Lung cancer agent has produced ‘insignificant’ revenuesNeoRx is debating the future of its Verluma radiopharmaceutical because of slow sales of the lung cancer imaging product and the decision by marketing partner Du Pont to relinquish
Lung cancer agent has produced insignificant revenues
NeoRx is debating the future of its Verluma radiopharmaceutical because of slow sales of the lung cancer imaging product and the decision by marketing partner Du Pont to relinquish licensing rights to the agent. While the Seattle company would like to find a new partner for Verluma, NeoRx executives admit that doing so is not an immediate goal.
Verluma was approved by the Food and Drug Administration in 1996, along with several other monoclonal antibody-based radiopharmaceuticals, including Cytogens ProstaScint, CEA-Scan from Immunomedics, and Myoscint from Centocor (SCAN 9/25/96). The products were launched amid concerns over whether the high price and small range of applications of the agents would limit their commercial success.
Those concerns appear to have been well-founded. All of the products have recorded slow sales over the past two years, and in several cases marketing rights have changed hands as larger radiopharmaceutical firms give up licensing rights.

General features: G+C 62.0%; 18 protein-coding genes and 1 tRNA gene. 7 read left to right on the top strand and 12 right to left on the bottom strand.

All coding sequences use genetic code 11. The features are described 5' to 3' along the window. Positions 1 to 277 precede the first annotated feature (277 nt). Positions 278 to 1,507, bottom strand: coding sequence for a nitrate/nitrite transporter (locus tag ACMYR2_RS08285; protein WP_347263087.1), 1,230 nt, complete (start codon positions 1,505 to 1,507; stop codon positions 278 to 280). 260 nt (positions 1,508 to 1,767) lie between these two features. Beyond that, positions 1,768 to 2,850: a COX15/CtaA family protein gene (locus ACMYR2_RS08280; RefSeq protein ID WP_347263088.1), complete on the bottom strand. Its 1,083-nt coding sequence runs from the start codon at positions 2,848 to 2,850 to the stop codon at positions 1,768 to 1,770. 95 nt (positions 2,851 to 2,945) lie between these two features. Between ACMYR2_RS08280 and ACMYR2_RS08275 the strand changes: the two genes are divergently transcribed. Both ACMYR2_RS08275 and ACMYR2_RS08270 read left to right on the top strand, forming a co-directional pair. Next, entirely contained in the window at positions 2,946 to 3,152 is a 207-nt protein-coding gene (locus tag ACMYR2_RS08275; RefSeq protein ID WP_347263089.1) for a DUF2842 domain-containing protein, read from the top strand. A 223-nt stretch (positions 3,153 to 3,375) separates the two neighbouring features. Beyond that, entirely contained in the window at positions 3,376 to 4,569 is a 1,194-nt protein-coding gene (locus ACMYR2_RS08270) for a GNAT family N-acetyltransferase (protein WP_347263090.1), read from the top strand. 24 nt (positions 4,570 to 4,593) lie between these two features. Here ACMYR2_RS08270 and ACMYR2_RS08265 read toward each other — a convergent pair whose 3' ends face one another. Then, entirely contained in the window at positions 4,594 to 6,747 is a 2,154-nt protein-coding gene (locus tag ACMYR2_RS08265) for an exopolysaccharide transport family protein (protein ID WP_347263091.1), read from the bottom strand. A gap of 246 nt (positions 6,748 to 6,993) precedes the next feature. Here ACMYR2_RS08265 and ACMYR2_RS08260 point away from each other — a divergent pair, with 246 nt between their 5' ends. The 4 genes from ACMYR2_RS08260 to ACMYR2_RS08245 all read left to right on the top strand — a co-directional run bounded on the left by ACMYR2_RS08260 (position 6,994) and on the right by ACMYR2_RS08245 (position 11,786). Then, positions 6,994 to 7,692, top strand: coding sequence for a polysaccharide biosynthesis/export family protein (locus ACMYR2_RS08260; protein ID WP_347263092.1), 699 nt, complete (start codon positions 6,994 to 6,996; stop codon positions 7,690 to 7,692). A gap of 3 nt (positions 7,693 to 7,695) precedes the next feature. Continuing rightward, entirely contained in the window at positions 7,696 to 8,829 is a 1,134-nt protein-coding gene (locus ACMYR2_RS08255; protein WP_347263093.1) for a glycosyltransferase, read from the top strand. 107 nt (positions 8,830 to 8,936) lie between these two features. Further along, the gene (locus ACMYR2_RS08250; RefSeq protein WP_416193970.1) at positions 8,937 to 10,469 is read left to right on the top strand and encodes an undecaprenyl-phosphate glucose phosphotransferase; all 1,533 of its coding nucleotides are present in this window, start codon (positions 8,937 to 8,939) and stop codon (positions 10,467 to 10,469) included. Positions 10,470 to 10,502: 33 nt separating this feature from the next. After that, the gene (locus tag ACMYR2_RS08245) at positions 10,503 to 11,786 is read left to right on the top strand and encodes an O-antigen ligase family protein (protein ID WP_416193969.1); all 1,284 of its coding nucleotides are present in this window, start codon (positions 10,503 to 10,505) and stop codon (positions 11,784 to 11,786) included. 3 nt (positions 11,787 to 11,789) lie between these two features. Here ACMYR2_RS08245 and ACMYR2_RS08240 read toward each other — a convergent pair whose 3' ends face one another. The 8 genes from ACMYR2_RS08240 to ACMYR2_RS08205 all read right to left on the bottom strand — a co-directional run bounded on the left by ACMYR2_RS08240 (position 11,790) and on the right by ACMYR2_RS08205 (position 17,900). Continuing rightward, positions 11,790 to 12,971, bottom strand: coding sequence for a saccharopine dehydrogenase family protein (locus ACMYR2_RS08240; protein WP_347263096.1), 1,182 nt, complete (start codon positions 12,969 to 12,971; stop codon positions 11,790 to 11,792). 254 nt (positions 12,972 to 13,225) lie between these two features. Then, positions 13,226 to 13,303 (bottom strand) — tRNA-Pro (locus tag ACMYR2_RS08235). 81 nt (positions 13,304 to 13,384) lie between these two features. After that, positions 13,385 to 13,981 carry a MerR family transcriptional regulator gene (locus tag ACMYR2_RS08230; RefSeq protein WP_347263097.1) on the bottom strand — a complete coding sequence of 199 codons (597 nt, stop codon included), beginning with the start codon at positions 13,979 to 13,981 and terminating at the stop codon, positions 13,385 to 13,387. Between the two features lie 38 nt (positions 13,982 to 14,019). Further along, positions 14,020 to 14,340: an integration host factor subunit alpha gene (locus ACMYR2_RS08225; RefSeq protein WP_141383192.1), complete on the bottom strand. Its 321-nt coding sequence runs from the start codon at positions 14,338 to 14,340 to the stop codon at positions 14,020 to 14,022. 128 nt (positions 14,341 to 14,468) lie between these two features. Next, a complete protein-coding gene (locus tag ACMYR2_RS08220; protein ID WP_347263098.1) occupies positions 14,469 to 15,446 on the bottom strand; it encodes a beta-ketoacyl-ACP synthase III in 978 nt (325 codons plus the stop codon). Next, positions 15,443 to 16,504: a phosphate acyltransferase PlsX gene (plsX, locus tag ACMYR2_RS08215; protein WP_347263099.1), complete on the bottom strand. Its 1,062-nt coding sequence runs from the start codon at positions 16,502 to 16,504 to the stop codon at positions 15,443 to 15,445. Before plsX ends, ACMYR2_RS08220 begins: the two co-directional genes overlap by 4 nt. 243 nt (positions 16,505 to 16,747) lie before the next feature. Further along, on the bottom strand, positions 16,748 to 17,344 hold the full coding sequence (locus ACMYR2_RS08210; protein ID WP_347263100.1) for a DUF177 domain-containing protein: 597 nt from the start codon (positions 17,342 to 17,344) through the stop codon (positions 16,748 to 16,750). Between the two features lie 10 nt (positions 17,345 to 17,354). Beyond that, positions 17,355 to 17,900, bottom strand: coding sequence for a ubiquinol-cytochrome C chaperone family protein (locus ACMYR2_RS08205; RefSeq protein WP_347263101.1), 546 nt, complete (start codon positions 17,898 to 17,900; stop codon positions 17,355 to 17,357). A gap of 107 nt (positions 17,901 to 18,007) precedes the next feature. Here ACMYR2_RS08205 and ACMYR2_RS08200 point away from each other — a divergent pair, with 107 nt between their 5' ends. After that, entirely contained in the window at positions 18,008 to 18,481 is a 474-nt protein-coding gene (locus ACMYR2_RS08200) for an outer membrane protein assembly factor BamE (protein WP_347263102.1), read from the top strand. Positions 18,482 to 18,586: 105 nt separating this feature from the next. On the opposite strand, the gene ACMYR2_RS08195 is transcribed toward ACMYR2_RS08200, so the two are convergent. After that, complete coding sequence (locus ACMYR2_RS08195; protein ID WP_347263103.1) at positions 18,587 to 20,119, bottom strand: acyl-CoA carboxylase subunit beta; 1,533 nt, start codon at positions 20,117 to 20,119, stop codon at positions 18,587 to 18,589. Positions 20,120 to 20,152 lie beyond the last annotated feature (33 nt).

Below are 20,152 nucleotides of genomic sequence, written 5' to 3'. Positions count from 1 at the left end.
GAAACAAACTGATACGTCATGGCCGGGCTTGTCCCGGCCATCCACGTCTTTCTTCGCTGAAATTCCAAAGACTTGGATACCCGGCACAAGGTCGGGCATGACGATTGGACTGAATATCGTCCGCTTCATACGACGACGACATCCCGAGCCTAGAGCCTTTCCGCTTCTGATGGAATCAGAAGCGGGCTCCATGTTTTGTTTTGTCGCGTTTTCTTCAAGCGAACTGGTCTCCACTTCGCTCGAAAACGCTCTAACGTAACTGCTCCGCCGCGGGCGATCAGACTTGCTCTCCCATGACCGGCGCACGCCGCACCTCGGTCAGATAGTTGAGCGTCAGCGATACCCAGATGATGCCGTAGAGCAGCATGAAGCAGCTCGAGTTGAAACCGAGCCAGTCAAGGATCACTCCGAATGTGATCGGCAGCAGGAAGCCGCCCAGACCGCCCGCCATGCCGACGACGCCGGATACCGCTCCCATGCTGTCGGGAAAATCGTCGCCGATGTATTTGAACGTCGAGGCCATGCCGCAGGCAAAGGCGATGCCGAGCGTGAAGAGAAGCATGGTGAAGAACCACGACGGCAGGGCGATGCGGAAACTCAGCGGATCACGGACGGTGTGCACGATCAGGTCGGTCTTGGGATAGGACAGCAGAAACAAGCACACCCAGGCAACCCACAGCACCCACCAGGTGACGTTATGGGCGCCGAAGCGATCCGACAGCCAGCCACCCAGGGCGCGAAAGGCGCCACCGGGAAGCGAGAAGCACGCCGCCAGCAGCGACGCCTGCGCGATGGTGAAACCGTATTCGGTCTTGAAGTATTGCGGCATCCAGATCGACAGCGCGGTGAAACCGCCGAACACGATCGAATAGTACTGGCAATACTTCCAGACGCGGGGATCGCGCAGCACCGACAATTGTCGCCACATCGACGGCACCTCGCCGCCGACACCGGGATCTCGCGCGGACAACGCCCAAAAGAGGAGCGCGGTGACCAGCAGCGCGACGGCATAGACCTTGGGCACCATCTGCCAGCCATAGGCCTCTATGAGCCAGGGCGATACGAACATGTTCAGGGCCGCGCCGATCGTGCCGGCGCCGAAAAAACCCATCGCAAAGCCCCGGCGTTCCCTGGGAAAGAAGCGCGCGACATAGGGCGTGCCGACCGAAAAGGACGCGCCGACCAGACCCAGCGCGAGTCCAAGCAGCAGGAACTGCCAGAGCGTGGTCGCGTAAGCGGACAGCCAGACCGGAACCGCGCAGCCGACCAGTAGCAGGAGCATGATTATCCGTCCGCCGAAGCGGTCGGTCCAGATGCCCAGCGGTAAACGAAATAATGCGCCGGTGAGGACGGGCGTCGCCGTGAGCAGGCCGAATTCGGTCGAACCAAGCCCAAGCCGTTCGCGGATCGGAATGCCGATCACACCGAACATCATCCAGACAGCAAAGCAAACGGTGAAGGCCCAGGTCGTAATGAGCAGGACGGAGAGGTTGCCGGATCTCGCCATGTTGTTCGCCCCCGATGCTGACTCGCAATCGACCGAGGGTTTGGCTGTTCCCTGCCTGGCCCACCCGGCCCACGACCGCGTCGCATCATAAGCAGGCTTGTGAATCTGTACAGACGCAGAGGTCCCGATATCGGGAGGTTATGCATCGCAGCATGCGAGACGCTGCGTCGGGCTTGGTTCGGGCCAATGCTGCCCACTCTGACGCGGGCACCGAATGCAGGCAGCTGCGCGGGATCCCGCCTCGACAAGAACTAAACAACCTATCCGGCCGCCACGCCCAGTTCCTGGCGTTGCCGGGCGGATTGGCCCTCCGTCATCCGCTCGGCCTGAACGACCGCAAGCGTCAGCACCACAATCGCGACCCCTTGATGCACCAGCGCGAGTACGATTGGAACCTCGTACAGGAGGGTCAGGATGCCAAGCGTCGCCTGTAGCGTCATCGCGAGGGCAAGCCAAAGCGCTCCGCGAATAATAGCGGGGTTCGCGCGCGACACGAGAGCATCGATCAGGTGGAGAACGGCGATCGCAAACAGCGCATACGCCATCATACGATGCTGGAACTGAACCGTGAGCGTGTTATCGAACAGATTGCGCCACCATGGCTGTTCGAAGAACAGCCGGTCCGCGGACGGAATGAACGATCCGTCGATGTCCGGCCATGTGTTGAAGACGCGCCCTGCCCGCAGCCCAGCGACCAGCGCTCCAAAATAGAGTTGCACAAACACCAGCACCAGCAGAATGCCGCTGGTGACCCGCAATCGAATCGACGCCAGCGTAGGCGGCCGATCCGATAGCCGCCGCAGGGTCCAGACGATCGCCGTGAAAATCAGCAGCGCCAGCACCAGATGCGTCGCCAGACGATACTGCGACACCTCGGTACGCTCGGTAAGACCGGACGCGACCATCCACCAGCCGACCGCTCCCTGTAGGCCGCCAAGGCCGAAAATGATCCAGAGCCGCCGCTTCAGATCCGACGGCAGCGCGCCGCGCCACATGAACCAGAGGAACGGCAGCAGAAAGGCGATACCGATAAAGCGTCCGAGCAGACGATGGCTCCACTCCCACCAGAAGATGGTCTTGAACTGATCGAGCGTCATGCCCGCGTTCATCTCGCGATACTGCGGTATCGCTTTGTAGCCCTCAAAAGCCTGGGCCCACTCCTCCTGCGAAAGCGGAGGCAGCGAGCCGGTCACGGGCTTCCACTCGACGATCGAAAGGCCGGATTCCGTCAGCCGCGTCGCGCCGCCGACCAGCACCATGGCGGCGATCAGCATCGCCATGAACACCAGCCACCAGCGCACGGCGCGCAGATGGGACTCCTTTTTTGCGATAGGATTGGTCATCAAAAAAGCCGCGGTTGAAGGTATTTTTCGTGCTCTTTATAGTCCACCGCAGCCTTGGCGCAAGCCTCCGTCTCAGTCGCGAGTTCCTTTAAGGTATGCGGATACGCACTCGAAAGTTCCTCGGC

In the case of Verluma, NeoRxs marketing partner, Du Pont Pharmaceuticals of North Billerica, MA, informed NeoRx in May that it would terminate their licensing deal, effective May 1999. NeoRx reported that Verluma royalties from the deal were insignificant in 1997 and 1998. On the bright side, NeoRx said that the termination of the deal was not likely to have a major impact on the companys revenues.
Although NeoRx would like to find a new partner for Verluma, little effort is being expended in doing so, due to the products sluggish performance, according to Richard Anderson, CFO of NeoRx.
We will be exploring a number of opportunities for Verluma, one of which is to seek a new partner, Anderson said. But to be honest, it is not at the top of our priority list.
NeoRx has been putting much of its energy into Avicidin, a cancer therapy agent that had been licensed to Janssen Pharmaceutica, a subsidiary of Johnson & Johnson. In September, however, Janssen announced that it, too, had decided to terminate the licensing deal.
NeoRx this month reported third-quarter financial results that indicate the impact that the lack of a commercially viable product has had on the company. The firm recorded revenues of $149,000 for the period (end-September), compared with $5 million in the same period a year ago, when NeoRx received a $5 million licensing payment from Janssen. NeoRxs net loss was $3.1 million for the most recent period, compared with net income of $1.4 million in the third quarter of 1997.
NeoRx president and CEO Dr. Paul Abrams said that, given recent events, the company plans to focus its energy on its most promising clinical projects, such as skeletal targeted radiotherapy for the treatment of multiple myeloma, and a pretarget lymphoma product for treating B-cell lymphoma. NeoRx has $32.6 million in cash and short-term investments, which should last the company about two years at its current spending rate, Abrams said.